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I just recently got a fiber line installed into my office, and with the exception of an odd bit of trouble that we're having, things are working good, and the network response is really amazing.

The problem that we're having is that every once in a while, my router will flake out and drop packets. It's not the line, and it's not the switch. It's the router itself, and I've switched out the hardware, and both pieces do it. The piece of equipment that I'm using is a Juniper Netscreen SSG5. Here are the symptoms:

I do a pingflood to the "internal" interface, with

 ping -f -c 10000 <internal-ip>

and I get 10,000 responses. Every time. Then, I'll do the same thing, except to the IP address of the external interface (but still on the same device). It drops somewhere between 10 and 15 packets out of 10,000. I've done the same test on every other gateway in the company, and nothing else shows this behavior. I'm perplexed.

I've talked with the support from the fiber company, and both of our interfaces are hard-coded to 100Mb with full duplex, if that could even cause the problem. Incidentally, when pinging the exterior interface from inside the router, I never lose a packet, which makes me think that it isn't the interface itself. And the local interface never loses a packet, so it isn't the switch.

I'm honestly not sure where the problem could lie, except with the design of the hardware itself. I've watched the graphs, and even during the pingflood, I'm nowhere near maximizing the CPU or memory on the router.

Any suggestions?

Edit

For Tom: The fiber is 13Mb/s, but when I ping the interface, it isn't crossing over to the fiber. The local LAN is running at 100Mb/s, and the internal interface responds to every packet. I'll have to see if I can borrow another piece of hardware, but I've got some older model Junipers (5GTs) at different sites that don't show the same symptoms.

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3 Answers

up vote 1 down vote accepted

Bear in mind two points:

  1. The router will likely throttle ICMP traffic directed to it, although I'm not familiar with the SSG5 specifically.
  2. A forwarding rate of 140MBit/sec assumes that the traffic is going through the router; traffic addressed to the router will cause an additional performance hit, as every packet will be passed to the router's own IP stack and will require a response packet to be generated.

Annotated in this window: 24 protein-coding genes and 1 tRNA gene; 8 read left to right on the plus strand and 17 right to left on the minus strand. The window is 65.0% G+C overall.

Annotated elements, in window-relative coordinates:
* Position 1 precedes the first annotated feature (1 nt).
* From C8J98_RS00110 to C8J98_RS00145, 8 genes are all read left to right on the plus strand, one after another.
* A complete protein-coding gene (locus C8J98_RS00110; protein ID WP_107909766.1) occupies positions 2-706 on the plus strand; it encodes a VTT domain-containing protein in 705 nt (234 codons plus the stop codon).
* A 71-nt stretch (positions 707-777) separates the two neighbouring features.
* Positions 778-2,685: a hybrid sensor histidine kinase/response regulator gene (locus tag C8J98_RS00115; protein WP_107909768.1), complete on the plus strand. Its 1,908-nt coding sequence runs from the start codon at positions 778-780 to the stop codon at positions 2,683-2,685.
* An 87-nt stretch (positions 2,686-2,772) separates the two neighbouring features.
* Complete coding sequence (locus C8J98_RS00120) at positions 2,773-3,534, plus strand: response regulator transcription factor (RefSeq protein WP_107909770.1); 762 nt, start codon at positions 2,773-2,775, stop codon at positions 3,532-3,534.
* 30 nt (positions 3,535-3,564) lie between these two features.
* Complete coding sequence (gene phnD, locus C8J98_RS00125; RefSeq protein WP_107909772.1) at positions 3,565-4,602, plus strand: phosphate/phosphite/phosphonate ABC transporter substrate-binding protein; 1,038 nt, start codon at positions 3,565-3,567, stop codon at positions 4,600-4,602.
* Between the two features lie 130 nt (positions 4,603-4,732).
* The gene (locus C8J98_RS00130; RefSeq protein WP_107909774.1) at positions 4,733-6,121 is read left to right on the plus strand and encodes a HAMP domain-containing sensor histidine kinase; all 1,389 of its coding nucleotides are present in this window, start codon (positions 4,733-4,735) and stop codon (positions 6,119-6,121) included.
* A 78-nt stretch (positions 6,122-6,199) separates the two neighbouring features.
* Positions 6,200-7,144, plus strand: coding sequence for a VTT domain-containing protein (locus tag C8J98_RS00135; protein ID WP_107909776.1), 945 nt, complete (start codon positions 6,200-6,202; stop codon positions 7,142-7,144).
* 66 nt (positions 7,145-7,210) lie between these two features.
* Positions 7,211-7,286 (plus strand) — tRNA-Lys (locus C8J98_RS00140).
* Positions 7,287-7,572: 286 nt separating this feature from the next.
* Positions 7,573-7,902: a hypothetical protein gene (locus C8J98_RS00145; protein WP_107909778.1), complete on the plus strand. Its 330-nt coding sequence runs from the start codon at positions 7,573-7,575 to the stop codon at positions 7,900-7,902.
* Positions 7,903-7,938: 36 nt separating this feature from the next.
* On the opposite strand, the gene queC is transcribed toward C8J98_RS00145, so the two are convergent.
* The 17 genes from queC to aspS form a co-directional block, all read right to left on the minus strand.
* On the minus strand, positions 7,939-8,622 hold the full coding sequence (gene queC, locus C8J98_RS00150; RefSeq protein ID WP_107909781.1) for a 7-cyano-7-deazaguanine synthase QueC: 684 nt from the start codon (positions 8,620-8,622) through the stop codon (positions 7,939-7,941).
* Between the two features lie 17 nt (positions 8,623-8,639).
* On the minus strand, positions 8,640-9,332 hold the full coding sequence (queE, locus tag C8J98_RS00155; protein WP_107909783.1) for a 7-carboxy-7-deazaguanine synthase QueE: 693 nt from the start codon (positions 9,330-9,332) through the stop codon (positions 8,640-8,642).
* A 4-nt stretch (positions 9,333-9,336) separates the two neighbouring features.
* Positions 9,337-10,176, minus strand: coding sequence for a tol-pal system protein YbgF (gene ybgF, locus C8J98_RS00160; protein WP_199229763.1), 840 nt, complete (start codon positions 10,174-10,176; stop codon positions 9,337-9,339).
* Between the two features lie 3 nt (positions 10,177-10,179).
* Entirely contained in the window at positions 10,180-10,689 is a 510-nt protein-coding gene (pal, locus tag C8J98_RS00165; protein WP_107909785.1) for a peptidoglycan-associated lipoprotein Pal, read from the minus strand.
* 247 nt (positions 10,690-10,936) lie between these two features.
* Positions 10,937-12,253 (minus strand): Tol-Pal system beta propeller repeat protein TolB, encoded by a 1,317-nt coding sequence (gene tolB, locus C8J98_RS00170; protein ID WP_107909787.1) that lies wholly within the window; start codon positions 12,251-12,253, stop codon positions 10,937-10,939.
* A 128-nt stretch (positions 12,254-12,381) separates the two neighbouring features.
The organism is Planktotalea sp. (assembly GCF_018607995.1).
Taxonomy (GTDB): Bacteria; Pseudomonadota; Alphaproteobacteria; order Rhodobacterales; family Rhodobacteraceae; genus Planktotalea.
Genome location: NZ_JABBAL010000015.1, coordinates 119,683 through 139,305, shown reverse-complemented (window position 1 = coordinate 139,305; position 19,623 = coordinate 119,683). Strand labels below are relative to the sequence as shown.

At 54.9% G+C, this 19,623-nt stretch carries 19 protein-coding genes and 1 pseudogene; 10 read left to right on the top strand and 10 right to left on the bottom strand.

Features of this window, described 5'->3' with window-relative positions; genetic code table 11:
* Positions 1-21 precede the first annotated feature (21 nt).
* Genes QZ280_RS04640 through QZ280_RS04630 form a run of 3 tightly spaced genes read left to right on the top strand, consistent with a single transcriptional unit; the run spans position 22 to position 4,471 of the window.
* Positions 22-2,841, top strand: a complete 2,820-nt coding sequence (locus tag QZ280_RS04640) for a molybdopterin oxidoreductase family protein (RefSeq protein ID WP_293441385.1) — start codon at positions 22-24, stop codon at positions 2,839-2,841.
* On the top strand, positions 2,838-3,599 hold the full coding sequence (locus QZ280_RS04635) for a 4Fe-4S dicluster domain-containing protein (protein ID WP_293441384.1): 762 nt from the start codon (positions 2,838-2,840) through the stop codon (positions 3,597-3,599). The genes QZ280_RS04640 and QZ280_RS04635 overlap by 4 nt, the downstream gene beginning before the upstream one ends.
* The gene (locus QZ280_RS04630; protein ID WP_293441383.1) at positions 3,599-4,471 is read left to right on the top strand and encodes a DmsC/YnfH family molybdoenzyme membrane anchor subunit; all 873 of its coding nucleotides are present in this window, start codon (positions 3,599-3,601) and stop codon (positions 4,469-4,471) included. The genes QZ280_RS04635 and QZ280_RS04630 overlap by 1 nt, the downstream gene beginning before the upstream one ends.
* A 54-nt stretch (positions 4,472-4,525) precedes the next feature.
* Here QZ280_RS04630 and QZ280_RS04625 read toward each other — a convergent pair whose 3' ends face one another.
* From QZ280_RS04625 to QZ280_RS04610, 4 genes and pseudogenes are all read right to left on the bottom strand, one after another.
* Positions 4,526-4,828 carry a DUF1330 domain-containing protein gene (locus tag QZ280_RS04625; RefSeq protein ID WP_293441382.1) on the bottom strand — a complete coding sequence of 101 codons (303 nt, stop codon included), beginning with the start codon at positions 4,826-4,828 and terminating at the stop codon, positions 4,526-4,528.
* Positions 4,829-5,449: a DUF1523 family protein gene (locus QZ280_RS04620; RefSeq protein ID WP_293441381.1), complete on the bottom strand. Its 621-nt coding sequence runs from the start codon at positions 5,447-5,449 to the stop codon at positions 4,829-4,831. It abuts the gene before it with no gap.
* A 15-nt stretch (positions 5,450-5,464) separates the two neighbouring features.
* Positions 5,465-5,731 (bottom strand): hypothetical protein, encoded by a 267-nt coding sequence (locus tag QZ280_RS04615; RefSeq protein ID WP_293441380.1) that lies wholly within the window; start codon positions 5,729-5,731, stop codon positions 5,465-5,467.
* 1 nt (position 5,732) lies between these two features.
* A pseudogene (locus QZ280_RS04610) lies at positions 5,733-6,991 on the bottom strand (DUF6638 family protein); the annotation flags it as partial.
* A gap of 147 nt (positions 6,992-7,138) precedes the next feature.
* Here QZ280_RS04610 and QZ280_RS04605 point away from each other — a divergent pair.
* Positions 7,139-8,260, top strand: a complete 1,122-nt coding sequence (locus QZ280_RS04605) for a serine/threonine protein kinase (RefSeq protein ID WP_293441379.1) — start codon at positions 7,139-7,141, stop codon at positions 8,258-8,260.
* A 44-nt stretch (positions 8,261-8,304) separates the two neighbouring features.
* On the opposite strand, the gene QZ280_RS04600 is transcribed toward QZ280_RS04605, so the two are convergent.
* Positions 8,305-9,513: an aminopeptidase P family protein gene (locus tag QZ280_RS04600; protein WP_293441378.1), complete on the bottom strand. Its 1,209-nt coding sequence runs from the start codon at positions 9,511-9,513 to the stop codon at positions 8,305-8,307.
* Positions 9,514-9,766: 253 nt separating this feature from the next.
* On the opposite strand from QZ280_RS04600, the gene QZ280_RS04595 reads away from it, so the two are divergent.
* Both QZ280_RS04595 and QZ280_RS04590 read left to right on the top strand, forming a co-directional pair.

A couple of tests to try:

  1. Try pingflooding from your LAN through the router; perhaps the remote end of the WAN link? (I'm assuming that will be something with more processing power, if it's owned by your service provider.)
  2. Run iperf between a node in your office and something outside on the internet, to get a good idea as to what you're being shaped to.
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Just an idea.. But what's the speed of the fibre? Can the backplane of the router actually shift packets at that speed? I had a similar problem with filling the ethernet buffers on a Cisco 857 by maxing out the connections on the switchports.

Is the SSG5 running the latest version of ScreenOS? Latest firmware updates?
The spec claims that it can shift 140Mbit, or 30k Packets per second. So might not be that, but perhaps a beefier router could cope with the traffic?
Could you borrow a larger device from someone? Perhaps a Cisco 2811 or a Juniper J2320?

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Added a comment above, but I'll reply here as well. The fiber is 13Mb/s, but when I ping the interface, it isn't crossing over to the fiber. The local LAN is running at 100Mb/s, and the internal interface responds to every packet. I'll have to see if I can borrow another piece of hardware, but I've got some older model Junipers (5GTs) at different sites that don't show the same symptoms. –  Matt Simmons Jan 20 '10 at 10:25
    
Argh. I don't know then. heh –  Tom O'Connor Jan 20 '10 at 11:10
    
Don't feel bad, I don't either :-) Thanks for the input, though! –  Matt Simmons Jan 20 '10 at 12:49
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We had similar issues when we moved to fiber/metro ethernet (AT&T).

Do the interfaces on your router show any errors? We use Cisco and we would see CRC or input errors, depending on the interface.

We finally resolved it by swapping around different negotiation methods between auto, 10/half and full, and 100/half and full, for each of our locations, until either auto or 100/full “stuck.” You may also want to ask your provider to temporarily remove the 13Mbps cap, to see if it’s an issue with their bandwidth limiting.

AT&T blamed it on the switches they used (also Cisco), but wouldn’t swap them for alternative models. We stopped caring as long as we stopped getting errors and 100/full worked (either by hard coding or auto negotiation).

To this day, we still have some offices auto and some 100/full, just because it worked and we don’t want to break it.

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